To main content

An effective strategy for the monitoring of microplastics in complex aquatic matrices: Exploiting the potential of near infrared hyperspectral imaging (NIR-HSI)


Contamination by microplastics (MP) represents a critical environmental challenge with potential consequences at ecosystem, economic and societal levels. As the marine system is the final sink for MP, there is an urgent need to develop methods for the monitoring of synthetic particles in different marine compartments and sample matrices. Extensive evaluations are hindered by time and costs associated with to conventional MP spectroscopic analyses. The potential of near infrared hyperspectral imaging (NIR-HSI) has been recently evaluated. However, NIR-HSI has been poorly studied so far, limitedly to the detection of large particles (>300 μm), and its capability for direct characterization of MP in real marine matrices has not been considered yet. In the present study, a rapid near infrared hyperspectral imaging (NIR-HSI) method, coupled with a customised normalised difference image (NDI) strategy for data processing, is presented and used to detect MP down to 50 μm in environmental matrices. The proposed method is largely automated, without the need for extensive data processing, and enabled a successful identification of different polymers, both in surface water and mussel soft tissue samples, as well as on real field samples with environmentally occurring MP. NIR-HSI is applied directly on filters, without the need for particles pre-sorting or multiple sample purifications, avoiding time consuming procedures, airborne contaminations, particle degradation and loss. Thanks to the time and cost effectiveness, a large-scale implementation of this method would enable to extensively monitor the MP presence in natural environments for assessing the ecological risk related to MP contamination.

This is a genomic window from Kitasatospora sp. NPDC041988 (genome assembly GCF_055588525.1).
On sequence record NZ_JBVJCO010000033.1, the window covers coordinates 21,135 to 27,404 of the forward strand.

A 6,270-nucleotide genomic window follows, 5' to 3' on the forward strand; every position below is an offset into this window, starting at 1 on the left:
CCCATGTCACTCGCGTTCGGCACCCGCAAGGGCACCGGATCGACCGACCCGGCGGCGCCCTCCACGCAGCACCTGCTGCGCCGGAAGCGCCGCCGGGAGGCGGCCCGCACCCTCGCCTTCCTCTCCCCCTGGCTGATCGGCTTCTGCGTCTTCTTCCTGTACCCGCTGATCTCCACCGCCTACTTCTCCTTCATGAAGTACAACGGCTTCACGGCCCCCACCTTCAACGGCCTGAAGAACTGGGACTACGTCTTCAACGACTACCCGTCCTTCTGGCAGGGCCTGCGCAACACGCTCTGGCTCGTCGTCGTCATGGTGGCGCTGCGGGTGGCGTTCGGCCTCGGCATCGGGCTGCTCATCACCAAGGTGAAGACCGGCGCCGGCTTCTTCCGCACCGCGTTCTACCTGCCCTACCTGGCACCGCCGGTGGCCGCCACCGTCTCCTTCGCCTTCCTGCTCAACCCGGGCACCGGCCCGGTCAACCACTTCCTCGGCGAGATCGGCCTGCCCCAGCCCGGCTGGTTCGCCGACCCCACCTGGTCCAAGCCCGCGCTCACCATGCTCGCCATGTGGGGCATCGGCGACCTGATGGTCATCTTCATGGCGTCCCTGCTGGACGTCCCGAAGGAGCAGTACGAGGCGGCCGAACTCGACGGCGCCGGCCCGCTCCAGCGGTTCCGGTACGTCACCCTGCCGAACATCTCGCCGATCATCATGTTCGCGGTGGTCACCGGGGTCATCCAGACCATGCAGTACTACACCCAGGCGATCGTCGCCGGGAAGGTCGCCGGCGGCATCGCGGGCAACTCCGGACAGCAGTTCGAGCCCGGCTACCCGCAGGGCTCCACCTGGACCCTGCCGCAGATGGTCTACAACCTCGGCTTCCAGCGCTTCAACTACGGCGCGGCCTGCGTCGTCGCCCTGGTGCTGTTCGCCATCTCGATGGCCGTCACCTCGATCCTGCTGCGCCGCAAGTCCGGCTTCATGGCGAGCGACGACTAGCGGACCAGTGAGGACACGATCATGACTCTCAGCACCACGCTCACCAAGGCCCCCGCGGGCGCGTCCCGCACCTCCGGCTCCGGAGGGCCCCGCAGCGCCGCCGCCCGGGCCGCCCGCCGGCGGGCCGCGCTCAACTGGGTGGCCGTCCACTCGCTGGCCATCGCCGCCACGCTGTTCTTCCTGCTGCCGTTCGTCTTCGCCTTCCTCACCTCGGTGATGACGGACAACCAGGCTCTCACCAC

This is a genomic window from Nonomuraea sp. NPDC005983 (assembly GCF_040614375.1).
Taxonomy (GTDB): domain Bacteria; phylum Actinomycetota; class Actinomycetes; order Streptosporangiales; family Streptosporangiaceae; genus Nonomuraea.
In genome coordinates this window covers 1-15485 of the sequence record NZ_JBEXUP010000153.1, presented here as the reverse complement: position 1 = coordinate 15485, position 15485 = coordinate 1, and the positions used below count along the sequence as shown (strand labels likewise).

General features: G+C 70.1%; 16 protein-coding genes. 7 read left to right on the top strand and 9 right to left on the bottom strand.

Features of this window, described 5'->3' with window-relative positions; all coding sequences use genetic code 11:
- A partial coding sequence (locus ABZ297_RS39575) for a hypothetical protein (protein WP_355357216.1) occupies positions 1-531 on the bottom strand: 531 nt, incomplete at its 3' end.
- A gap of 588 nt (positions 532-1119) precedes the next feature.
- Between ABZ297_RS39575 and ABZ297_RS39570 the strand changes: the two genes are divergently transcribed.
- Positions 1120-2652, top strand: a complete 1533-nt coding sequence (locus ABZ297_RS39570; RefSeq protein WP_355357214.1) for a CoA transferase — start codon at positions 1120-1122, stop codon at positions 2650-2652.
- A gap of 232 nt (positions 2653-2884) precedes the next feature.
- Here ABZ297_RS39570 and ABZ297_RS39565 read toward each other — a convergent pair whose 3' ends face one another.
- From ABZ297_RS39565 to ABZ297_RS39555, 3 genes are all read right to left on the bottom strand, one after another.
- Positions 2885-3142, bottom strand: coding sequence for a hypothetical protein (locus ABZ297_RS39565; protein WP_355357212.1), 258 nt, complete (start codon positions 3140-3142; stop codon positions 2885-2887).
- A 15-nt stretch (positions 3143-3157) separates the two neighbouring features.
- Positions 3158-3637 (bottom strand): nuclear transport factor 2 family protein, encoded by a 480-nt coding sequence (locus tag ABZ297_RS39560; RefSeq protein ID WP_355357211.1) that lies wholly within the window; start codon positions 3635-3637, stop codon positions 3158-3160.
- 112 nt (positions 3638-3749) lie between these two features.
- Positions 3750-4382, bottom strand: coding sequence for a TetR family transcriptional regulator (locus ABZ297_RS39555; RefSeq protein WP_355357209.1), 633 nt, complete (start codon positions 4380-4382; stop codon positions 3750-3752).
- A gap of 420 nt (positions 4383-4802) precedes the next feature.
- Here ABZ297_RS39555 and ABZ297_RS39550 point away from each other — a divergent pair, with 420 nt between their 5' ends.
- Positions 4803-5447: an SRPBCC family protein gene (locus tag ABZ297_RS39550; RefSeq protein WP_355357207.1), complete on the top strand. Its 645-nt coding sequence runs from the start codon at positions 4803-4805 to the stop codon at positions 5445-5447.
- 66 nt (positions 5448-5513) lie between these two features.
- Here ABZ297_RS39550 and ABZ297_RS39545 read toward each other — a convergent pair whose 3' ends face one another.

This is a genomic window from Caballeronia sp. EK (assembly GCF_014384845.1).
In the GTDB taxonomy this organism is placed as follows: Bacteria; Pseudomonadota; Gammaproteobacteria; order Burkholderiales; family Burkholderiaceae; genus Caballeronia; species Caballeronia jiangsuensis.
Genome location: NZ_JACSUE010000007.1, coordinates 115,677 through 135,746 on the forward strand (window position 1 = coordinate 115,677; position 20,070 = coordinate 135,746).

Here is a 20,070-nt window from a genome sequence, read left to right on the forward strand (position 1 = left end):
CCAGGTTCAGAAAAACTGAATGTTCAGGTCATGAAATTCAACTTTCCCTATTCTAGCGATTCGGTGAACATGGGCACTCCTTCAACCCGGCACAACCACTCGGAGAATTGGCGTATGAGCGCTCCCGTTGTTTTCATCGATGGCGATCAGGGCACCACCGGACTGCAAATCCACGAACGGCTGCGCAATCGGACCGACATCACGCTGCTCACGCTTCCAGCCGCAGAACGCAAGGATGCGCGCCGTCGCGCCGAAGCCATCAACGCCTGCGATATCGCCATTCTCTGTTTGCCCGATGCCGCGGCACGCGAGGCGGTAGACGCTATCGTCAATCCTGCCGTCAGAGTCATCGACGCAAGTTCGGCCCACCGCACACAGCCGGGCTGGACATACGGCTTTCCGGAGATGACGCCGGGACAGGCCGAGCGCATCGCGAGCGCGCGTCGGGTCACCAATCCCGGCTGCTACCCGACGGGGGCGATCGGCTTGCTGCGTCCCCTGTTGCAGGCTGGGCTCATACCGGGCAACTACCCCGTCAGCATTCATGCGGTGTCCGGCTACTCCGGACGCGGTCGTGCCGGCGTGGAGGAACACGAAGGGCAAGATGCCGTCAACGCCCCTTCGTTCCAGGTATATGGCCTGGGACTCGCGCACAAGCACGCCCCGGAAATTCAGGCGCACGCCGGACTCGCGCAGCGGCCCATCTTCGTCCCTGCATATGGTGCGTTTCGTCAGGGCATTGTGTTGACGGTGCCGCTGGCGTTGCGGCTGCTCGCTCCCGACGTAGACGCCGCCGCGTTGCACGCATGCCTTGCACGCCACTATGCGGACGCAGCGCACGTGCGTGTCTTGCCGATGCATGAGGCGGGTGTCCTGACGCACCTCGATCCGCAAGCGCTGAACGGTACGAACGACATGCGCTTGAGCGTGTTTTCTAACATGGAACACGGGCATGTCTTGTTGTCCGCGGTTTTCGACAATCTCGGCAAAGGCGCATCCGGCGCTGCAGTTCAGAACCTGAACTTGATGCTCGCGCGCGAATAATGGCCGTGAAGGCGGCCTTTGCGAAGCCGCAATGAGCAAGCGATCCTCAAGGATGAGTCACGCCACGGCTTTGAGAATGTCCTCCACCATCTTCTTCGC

Academic article




  • Stefania Piarulli
  • Cristina Malegori
  • Ferrante Grasselli
  • Laura Airoldi
  • Silvia Prati
  • Rocco Mazzeo
  • Giorgia Sciutto
  • Paolo Oliveri


  • SINTEF Ocean / Climate and Environment
  • University of Genoa
  • University of Bologna
  • University of Padua



Published in





Pergamon Press

View this publication at Cristin